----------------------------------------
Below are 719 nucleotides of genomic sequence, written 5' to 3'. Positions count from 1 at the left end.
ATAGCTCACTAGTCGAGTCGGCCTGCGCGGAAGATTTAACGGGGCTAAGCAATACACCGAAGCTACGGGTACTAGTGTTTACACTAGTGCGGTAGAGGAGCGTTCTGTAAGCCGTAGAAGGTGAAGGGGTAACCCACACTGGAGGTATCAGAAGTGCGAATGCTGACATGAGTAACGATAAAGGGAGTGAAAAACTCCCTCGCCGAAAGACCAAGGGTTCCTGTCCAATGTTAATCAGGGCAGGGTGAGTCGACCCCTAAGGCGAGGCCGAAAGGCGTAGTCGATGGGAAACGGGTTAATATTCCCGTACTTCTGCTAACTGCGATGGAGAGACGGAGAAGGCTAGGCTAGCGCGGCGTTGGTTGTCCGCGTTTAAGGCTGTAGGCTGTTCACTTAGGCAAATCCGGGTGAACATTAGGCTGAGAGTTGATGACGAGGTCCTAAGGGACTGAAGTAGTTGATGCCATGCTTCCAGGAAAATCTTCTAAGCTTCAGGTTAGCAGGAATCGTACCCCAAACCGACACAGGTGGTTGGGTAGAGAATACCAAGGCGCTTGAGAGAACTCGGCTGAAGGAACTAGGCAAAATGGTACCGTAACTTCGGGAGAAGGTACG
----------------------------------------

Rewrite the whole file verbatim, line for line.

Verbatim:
Below are 719 nucleotides of genomic sequence, written 5' to 3'. Positions count from 1 at the left end.
ATAGCTCACTAGTCGAGTCGGCCTGCGCGGAAGATTTAACGGGGCTAAGCAATACACCGAAGCTACGGGTACTAGTGTTTACACTAGTGCGGTAGAGGAGCGTTCTGTAAGCCGTAGAAGGTGAAGGGGTAACCCACACTGGAGGTATCAGAAGTGCGAATGCTGACATGAGTAACGATAAAGGGAGTGAAAAACTCCCTCGCCGAAAGACCAAGGGTTCCTGTCCAATGTTAATCAGGGCAGGGTGAGTCGACCCCTAAGGCGAGGCCGAAAGGCGTAGTCGATGGGAAACGGGTTAATATTCCCGTACTTCTGCTAACTGCGATGGAGAGACGGAGAAGGCTAGGCTAGCGCGGCGTTGGTTGTCCGCGTTTAAGGCTGTAGGCTGTTCACTTAGGCAAATCCGGGTGAACATTAGGCTGAGAGTTGATGACGAGGTCCTAAGGGACTGAAGTAGTTGATGCCATGCTTCCAGGAAAATCTTCTAAGCTTCAGGTTAGCAGGAATCGTACCCCAAACCGACACAGGTGGTTGGGTAGAGAATACCAAGGCGCTTGAGAGAACTCGGCTGAAGGAACTAGGCAAAATGGTACCGTAACTTCGGGAGAAGGTACG